Course, it's easy to think that at mile 1 -- mile 24? Not so much.
Let me just say right now that the weather was, in a word: miserable. It was cold -- very cold. There was a headwind. There was driving rain at times. I started the race damp and ended it soaking wet.
Scott (a former co-worker of mine from Maine and good friend) hung with me for about the first 10 miles. I took comfort in his sticking with me as he's a much faster runner than me and much more seasoned than I am, but it made me less nervous to glance over and see him running near me.
Craig and Emma were speedy and way up ahead of me (they usually are and are wicked awesome).
All along the first few miles of the course (which was a double loop) there were signs marking the last few miles of the marathon -- so while I was on mile 5, there would be a sign for mile 19. It was SUCH a head game.
The worst mile for me? 11. Why? Because that is when we marathoners split from the half-marathoners and had to head back out for more miles. So while the folks running the half had people cheering them on into the finish, we veered right and kept on trucking.
I was feeling strong and was keeping up the pace I had decided to run, but seeing that group of runners stride on home while I had to keep running in the rain? Well, let's just say my sunshiney disposition was not present at that moment.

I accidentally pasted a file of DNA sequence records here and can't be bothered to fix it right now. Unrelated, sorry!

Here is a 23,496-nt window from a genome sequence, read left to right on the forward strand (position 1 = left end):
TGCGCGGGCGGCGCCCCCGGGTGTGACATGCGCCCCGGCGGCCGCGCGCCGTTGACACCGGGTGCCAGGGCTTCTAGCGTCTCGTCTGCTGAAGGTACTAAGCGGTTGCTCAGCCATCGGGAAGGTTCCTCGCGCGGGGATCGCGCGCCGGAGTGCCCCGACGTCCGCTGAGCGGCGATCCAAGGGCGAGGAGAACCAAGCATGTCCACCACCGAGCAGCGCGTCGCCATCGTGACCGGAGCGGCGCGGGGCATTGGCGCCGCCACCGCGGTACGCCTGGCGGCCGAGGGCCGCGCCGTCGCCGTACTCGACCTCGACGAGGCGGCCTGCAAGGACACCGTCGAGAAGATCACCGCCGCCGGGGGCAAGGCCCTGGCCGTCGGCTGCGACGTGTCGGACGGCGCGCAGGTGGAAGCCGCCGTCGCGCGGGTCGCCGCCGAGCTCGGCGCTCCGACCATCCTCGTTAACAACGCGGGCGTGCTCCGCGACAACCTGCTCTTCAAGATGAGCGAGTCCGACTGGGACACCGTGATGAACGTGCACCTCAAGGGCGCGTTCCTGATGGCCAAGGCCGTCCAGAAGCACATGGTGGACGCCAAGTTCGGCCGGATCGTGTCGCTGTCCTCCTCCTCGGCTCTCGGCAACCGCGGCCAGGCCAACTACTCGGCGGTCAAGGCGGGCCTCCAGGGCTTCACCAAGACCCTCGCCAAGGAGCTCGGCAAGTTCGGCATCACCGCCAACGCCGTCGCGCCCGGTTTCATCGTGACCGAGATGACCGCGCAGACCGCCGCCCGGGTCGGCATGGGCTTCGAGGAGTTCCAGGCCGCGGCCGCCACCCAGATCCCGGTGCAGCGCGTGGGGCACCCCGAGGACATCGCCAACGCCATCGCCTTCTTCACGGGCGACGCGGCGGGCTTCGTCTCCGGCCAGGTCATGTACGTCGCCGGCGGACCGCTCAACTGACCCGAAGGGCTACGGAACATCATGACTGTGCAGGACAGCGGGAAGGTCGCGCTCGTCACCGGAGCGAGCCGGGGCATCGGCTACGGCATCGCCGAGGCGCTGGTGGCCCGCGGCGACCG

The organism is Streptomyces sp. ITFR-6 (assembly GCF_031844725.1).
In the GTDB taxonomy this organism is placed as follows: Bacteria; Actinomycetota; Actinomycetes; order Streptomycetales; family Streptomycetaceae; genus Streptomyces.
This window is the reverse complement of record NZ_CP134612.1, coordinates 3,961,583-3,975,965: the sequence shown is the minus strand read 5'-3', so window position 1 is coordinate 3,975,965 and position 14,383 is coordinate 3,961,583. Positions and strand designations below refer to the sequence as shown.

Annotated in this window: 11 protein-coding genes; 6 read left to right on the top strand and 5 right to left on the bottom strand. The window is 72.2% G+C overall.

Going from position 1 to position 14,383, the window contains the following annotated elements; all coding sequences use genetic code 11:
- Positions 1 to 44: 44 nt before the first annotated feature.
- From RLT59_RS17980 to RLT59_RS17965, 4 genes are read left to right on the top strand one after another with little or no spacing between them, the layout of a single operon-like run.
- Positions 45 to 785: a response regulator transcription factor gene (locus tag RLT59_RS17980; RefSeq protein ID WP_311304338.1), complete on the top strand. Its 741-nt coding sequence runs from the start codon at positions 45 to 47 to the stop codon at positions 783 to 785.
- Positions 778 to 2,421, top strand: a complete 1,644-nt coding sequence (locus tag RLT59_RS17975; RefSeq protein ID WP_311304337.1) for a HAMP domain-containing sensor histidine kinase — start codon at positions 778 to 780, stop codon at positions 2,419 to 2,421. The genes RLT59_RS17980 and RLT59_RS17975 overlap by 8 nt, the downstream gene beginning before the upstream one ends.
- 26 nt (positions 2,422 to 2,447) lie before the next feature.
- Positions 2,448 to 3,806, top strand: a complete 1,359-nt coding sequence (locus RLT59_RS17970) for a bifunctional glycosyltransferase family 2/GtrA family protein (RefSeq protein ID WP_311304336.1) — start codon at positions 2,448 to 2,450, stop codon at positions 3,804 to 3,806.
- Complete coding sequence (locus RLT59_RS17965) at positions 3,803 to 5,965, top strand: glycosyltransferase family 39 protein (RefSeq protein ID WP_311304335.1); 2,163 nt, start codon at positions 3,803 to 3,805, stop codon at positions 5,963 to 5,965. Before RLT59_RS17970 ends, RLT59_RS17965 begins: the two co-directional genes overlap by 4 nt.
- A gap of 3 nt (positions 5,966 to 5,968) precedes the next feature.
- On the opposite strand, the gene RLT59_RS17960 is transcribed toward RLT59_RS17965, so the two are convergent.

At mile 15, I got a cramp in my calf. I kept going and didn't stop, but I did slow down a bit to see if I could ease out the cramp with a slower pace. By mile 16, after I took some GU, it had passed, but my slower pace decided it was here to stay for a bit.
At mile 17, I had to stop to go potty -- which made me mad because I didn't want to stop at all, but I was making sure I was hydrated so a potty break was necessary. I wasn't the only one who had to stop, either. I've decided the definition of "fast" is a marathoner ducking into a porta-potty and then flying back out.
By mile 20 my legs were getting tired, but I cranked up my music and told myself to just get to mile 21. At mile 21, I told myself to just get to mile 22.